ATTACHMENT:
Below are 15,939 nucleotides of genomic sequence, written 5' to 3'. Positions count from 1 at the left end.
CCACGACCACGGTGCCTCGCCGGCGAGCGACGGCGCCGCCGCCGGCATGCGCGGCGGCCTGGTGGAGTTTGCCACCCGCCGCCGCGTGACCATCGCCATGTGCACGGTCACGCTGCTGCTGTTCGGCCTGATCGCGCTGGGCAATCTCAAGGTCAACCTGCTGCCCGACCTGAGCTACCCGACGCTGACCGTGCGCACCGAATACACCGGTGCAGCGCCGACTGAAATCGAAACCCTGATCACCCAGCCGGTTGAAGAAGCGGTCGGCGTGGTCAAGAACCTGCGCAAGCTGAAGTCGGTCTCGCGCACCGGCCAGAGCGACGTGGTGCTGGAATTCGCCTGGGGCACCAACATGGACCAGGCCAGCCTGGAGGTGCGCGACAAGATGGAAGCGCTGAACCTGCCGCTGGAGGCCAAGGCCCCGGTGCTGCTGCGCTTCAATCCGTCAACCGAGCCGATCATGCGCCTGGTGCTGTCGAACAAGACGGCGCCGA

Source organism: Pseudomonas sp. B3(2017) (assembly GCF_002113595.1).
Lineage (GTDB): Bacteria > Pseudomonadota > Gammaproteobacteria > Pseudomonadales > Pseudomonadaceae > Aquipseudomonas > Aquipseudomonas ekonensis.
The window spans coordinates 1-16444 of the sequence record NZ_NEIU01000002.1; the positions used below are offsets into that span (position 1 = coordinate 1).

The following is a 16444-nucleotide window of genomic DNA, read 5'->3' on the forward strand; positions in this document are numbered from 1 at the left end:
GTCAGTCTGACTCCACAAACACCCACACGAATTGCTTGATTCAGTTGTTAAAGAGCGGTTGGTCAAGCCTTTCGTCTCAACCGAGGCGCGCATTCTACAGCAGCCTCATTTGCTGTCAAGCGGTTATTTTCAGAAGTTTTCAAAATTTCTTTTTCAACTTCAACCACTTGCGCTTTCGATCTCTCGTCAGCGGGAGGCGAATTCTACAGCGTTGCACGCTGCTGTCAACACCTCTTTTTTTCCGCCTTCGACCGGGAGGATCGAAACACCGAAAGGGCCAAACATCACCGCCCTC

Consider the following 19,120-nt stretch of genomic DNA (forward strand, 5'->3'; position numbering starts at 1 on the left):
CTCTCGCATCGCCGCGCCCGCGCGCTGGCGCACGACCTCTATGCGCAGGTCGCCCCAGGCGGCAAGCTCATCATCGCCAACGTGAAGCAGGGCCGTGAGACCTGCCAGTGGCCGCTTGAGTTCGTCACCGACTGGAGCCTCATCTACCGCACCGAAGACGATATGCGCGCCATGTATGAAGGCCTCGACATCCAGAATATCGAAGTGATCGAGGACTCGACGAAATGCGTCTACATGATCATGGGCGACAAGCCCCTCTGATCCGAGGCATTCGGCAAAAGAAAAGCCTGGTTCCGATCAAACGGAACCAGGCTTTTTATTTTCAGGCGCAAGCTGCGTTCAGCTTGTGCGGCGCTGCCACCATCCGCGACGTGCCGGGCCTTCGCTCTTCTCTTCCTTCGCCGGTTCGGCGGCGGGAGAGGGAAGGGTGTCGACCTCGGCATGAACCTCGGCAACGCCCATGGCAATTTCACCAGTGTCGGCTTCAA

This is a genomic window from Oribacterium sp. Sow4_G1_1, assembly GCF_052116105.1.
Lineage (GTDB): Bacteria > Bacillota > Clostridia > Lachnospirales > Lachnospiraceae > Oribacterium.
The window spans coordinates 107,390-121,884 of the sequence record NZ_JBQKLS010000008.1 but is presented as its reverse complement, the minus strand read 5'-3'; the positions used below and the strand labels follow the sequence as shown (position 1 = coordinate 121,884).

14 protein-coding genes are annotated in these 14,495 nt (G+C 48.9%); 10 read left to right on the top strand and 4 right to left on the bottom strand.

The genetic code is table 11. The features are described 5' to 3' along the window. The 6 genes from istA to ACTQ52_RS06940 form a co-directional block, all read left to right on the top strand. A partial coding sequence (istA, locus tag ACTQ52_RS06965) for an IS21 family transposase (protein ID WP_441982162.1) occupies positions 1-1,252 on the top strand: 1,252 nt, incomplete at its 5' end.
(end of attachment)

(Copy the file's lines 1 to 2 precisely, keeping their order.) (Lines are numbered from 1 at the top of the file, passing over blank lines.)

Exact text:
Below are 15,939 nucleotides of genomic sequence, written 5' to 3'. Positions count from 1 at the left end.
CCACGACCACGGTGCCTCGCCGGCGAGCGACGGCGCCGCCGCCGGCATGCGCGGCGGCCTGGTGGAGTTTGCCACCCGCCGCCGCGTGACCATCGCCATGTGCACGGTCACGCTGCTGCTGTTCGGCCTGATCGCGCTGGGCAATCTCAAGGTCAACCTGCTGCCCGACCTGAGCTACCCGACGCTGACCGTGCGCACCGAATACACCGGTGCAGCGCCGACTGAAATCGAAACCCTGATCACCCAGCCGGTTGAAGAAGCGGTCGGCGTGGTCAAGAACCTGCGCAAGCTGAAGTCGGTCTCGCGCACCGGCCAGAGCGACGTGGTGCTGGAATTCGCCTGGGGCACCAACATGGACCAGGCCAGCCTGGAGGTGCGCGACAAGATGGAAGCGCTGAACCTGCCGCTGGAGGCCAAGGCCCCGGTGCTGCTGCGCTTCAATCCGTCAACCGAGCCGATCATGCGCCTGGTGCTGTCGAACAAGACGGCGCCGA